You deserve to be safe and healthy. Your immunity helps us all.

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If you’re anything like me, you may have cycled through what seems like every single emotion at least ten times since the pandemic started. While it’s far from over, there seems to be a glimmer of light at the end of the tunnel with the rollout of vaccines.

Each state has a different process and plan in place for obtaining a COVID-19 vaccination appointment, or even just finding out your eligibility status. Though the vaccine is becoming more common, only a small percentage of people have received all doses of the vaccine.

If you’ve gotten your vaccine or are eligible to get it, you may feel like you can let out one big yearlong sigh of relief.

With this relief, you may also have feelings of guilt that you’re eligible while someone else is not. It doesn’t matter if you’re eligible because of your age, your BMI, a chronic medical condition, or any other reason. If it’s your turn, it’s your turn.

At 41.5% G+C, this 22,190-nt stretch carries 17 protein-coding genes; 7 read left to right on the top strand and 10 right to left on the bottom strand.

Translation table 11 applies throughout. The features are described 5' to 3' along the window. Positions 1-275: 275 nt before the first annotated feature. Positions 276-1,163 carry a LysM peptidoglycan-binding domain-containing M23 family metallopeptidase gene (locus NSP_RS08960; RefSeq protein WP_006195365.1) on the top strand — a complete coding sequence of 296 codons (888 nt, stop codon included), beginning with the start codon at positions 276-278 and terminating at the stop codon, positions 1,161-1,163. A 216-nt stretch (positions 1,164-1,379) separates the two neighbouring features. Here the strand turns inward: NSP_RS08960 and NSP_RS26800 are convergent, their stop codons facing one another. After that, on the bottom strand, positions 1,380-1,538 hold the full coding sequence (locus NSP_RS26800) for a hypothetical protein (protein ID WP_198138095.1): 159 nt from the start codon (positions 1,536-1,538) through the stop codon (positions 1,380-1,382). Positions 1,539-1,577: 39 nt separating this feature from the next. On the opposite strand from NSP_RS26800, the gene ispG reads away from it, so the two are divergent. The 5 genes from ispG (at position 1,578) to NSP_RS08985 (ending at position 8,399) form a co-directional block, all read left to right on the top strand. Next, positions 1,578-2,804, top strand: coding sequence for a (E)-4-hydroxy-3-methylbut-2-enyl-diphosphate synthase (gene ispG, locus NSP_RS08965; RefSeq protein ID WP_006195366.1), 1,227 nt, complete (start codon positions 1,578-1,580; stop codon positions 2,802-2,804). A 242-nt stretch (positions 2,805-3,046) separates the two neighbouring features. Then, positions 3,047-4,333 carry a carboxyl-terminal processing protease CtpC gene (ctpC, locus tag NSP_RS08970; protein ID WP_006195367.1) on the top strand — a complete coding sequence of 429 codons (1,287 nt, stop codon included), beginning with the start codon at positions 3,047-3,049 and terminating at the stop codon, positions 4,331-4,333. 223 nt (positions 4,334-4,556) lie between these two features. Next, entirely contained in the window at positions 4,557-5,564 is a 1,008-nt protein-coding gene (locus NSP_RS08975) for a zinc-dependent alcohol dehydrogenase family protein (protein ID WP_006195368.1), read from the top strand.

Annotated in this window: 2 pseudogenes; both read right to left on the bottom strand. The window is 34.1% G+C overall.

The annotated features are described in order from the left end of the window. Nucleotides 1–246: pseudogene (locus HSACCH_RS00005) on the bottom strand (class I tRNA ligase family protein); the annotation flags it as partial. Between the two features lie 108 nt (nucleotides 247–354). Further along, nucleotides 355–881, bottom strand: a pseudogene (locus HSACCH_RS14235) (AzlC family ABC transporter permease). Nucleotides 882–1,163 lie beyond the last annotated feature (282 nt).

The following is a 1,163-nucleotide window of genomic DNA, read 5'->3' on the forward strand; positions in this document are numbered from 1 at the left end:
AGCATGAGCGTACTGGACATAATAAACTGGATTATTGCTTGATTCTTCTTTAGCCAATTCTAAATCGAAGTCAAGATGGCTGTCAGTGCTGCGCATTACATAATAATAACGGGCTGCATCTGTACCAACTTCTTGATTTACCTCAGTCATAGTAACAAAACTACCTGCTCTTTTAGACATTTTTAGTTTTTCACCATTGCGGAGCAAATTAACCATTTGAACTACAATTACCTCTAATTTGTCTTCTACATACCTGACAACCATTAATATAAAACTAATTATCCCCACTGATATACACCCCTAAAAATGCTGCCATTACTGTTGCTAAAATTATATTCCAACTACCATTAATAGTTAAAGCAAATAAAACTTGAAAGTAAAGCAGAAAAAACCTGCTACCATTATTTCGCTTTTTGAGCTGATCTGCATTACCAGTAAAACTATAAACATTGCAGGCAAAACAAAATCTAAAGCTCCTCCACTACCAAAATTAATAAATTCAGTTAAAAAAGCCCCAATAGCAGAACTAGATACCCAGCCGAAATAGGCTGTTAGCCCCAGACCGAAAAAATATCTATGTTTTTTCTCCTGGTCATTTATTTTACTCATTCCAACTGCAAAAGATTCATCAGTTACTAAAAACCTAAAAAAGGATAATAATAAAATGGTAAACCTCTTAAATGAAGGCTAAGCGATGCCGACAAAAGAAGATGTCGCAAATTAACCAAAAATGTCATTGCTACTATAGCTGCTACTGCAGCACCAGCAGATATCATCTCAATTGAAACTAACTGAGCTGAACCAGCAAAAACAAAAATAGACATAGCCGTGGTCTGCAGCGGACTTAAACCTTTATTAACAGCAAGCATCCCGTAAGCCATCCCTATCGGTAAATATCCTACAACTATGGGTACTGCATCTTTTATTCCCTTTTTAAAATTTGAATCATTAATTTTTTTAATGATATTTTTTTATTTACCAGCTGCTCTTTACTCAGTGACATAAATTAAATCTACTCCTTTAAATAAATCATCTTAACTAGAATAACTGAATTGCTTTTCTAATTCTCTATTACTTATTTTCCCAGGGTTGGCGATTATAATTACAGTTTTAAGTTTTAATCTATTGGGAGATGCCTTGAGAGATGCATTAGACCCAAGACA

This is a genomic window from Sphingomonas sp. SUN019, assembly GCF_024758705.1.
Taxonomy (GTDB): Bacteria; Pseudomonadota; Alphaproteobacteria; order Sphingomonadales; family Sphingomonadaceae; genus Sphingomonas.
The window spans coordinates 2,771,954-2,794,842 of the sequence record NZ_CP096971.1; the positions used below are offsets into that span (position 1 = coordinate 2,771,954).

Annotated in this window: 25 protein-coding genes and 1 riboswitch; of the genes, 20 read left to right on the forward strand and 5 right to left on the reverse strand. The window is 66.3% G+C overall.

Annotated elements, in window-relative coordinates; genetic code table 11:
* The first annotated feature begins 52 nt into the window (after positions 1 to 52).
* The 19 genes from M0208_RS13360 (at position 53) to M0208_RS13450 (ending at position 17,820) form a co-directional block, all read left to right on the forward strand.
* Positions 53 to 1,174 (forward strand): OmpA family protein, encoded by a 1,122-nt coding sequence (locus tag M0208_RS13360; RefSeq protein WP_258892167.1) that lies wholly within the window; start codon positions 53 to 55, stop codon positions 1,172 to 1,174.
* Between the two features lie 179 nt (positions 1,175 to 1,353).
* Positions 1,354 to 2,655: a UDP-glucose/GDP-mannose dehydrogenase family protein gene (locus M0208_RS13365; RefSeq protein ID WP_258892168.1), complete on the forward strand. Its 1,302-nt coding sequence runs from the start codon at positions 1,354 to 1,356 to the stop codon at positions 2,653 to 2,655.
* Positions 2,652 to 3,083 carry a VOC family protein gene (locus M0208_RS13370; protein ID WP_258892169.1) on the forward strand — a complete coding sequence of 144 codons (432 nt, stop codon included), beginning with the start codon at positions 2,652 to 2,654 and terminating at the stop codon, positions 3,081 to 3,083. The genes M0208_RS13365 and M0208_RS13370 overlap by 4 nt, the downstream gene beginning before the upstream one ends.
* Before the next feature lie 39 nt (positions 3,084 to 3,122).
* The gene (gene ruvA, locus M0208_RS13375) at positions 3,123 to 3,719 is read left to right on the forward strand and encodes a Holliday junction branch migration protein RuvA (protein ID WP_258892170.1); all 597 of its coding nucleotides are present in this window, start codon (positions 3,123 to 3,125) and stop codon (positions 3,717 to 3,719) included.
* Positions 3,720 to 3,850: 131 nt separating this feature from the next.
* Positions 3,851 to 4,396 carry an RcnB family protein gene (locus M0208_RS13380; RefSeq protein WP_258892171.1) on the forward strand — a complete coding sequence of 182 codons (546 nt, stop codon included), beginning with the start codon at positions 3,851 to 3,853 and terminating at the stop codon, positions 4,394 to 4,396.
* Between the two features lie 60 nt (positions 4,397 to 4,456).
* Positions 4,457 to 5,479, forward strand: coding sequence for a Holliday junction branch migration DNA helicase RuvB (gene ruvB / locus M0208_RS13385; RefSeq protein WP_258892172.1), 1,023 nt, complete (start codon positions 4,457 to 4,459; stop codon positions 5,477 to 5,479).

The COVID-19 vaccine represents freedom and a step toward a return to normalcy for many.

Psychotherapist Akua Boateng, PhD, LPC, explains that after a year of loss, grief, and isolation, having the option to regain some measure of freedom is important. Still, the vaccines may offer another dynamic.

“It could be natural to have guilt over regaining freedom that others are still battling to get. It often aligns with our feelings of empathy, equity, and fairness,” Boateng says.

COVID-19 vaccine guilt is a new phenomenon that has developed among those who have received or who are eligible to receive their vaccination. According to psychotherapist Dr. Annette Nunez, psychologists view this guilt as akin to survivor’s guilt.

“Many people who have received the vaccination have reported a wide range of feelings from excitement to guilt. The feelings of guilt are due to a number of factors such as vaccine shortages, unequal distribution of the vaccines, and different states having different distribution requirements,” says Nunez.